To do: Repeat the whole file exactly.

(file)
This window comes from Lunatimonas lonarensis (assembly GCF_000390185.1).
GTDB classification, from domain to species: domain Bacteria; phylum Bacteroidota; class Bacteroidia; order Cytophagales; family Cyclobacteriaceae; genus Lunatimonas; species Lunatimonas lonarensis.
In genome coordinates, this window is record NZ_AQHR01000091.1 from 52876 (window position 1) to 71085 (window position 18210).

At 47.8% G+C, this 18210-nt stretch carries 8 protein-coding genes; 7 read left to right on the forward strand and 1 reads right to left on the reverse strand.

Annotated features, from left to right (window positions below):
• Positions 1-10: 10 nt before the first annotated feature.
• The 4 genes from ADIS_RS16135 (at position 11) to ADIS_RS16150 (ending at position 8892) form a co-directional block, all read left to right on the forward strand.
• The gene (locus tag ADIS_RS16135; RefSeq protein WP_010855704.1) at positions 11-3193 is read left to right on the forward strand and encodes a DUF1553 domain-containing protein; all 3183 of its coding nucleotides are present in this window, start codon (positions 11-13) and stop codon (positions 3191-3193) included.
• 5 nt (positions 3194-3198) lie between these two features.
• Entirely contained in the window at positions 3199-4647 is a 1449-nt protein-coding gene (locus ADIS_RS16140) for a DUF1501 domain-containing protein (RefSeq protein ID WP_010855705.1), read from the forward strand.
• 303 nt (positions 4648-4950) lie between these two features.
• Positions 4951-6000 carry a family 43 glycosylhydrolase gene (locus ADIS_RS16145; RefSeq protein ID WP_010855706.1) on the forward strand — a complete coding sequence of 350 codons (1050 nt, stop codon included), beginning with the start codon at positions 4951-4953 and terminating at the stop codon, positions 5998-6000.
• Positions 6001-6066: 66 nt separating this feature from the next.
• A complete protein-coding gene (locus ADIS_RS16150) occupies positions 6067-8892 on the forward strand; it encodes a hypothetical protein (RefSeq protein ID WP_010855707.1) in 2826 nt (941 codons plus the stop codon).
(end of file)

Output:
This window comes from Lunatimonas lonarensis (assembly GCF_000390185.1).
GTDB classification, from domain to species: domain Bacteria; phylum Bacteroidota; class Bacteroidia; order Cytophagales; family Cyclobacteriaceae; genus Lunatimonas; species Lunatimonas lonarensis.
In genome coordinates, this window is record NZ_AQHR01000091.1 from 52876 (window position 1) to 71085 (window position 18210).

At 47.8% G+C, this 18210-nt stretch carries 8 protein-coding genes; 7 read left to right on the forward strand and 1 reads right to left on the reverse strand.

Annotated features, from left to right (window positions below):
• Positions 1-10: 10 nt before the first annotated feature.
• The 4 genes from ADIS_RS16135 (at position 11) to ADIS_RS16150 (ending at position 8892) form a co-directional block, all read left to right on the forward strand.
• The gene (locus tag ADIS_RS16135; RefSeq protein WP_010855704.1) at positions 11-3193 is read left to right on the forward strand and encodes a DUF1553 domain-containing protein; all 3183 of its coding nucleotides are present in this window, start codon (positions 11-13) and stop codon (positions 3191-3193) included.
• 5 nt (positions 3194-3198) lie between these two features.
• Entirely contained in the window at positions 3199-4647 is a 1449-nt protein-coding gene (locus ADIS_RS16140) for a DUF1501 domain-containing protein (RefSeq protein ID WP_010855705.1), read from the forward strand.
• 303 nt (positions 4648-4950) lie between these two features.
• Positions 4951-6000 carry a family 43 glycosylhydrolase gene (locus ADIS_RS16145; RefSeq protein ID WP_010855706.1) on the forward strand — a complete coding sequence of 350 codons (1050 nt, stop codon included), beginning with the start codon at positions 4951-4953 and terminating at the stop codon, positions 5998-6000.
• Positions 6001-6066: 66 nt separating this feature from the next.
• A complete protein-coding gene (locus ADIS_RS16150) occupies positions 6067-8892 on the forward strand; it encodes a hypothetical protein (RefSeq protein ID WP_010855707.1) in 2826 nt (941 codons plus the stop codon).